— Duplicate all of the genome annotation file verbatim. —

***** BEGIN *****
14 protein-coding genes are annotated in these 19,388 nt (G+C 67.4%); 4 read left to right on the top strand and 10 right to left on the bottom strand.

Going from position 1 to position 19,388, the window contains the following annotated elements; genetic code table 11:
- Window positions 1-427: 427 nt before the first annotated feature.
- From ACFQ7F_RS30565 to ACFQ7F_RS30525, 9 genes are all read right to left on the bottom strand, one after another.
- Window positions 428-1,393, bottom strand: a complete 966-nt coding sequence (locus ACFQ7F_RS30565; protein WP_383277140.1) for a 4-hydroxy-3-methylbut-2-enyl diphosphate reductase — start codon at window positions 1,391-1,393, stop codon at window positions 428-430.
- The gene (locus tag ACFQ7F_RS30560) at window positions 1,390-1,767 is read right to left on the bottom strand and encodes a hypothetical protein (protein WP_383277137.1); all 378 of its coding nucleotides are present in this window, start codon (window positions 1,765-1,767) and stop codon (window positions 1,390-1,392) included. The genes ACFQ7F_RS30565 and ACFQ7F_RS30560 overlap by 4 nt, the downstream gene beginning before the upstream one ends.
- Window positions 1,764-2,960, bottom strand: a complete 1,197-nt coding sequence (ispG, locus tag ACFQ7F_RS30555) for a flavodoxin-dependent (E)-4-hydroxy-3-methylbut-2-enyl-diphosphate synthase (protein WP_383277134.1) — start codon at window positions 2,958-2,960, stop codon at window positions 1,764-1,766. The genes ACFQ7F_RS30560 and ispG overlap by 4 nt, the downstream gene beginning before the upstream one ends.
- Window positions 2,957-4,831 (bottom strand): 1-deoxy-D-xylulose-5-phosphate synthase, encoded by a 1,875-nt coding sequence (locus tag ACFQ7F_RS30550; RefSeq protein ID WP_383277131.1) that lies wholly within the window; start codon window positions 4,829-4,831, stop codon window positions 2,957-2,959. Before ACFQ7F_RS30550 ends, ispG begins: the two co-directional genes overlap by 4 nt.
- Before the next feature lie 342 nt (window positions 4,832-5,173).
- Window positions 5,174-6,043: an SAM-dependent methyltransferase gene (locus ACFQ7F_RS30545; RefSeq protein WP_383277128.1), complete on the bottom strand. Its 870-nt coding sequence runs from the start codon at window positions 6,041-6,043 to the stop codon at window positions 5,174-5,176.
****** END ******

14 protein-coding genes are annotated in these 19,388 nt (G+C 67.4%); 4 read left to right on the top strand and 10 right to left on the bottom strand.

Going from position 1 to position 19,388, the window contains the following annotated elements; genetic code table 11:
- Window positions 1-427: 427 nt before the first annotated feature.
- From ACFQ7F_RS30565 to ACFQ7F_RS30525, 9 genes are all read right to left on the bottom strand, one after another.
- Window positions 428-1,393, bottom strand: a complete 966-nt coding sequence (locus ACFQ7F_RS30565; protein WP_383277140.1) for a 4-hydroxy-3-methylbut-2-enyl diphosphate reductase — start codon at window positions 1,391-1,393, stop codon at window positions 428-430.
- The gene (locus tag ACFQ7F_RS30560) at window positions 1,390-1,767 is read right to left on the bottom strand and encodes a hypothetical protein (protein WP_383277137.1); all 378 of its coding nucleotides are present in this window, start codon (window positions 1,765-1,767) and stop codon (window positions 1,390-1,392) included. The genes ACFQ7F_RS30565 and ACFQ7F_RS30560 overlap by 4 nt, the downstream gene beginning before the upstream one ends.
- Window positions 1,764-2,960, bottom strand: a complete 1,197-nt coding sequence (ispG, locus tag ACFQ7F_RS30555) for a flavodoxin-dependent (E)-4-hydroxy-3-methylbut-2-enyl-diphosphate synthase (protein WP_383277134.1) — start codon at window positions 2,958-2,960, stop codon at window positions 1,764-1,766. The genes ACFQ7F_RS30560 and ispG overlap by 4 nt, the downstream gene beginning before the upstream one ends.
- Window positions 2,957-4,831 (bottom strand): 1-deoxy-D-xylulose-5-phosphate synthase, encoded by a 1,875-nt coding sequence (locus tag ACFQ7F_RS30550; RefSeq protein ID WP_383277131.1) that lies wholly within the window; start codon window positions 4,829-4,831, stop codon window positions 2,957-2,959. Before ACFQ7F_RS30550 ends, ispG begins: the two co-directional genes overlap by 4 nt.
- Before the next feature lie 342 nt (window positions 4,832-5,173).
- Window positions 5,174-6,043: an SAM-dependent methyltransferase gene (locus ACFQ7F_RS30545; RefSeq protein WP_383277128.1), complete on the bottom strand. Its 870-nt coding sequence runs from the start codon at window positions 6,041-6,043 to the stop codon at window positions 5,174-5,176.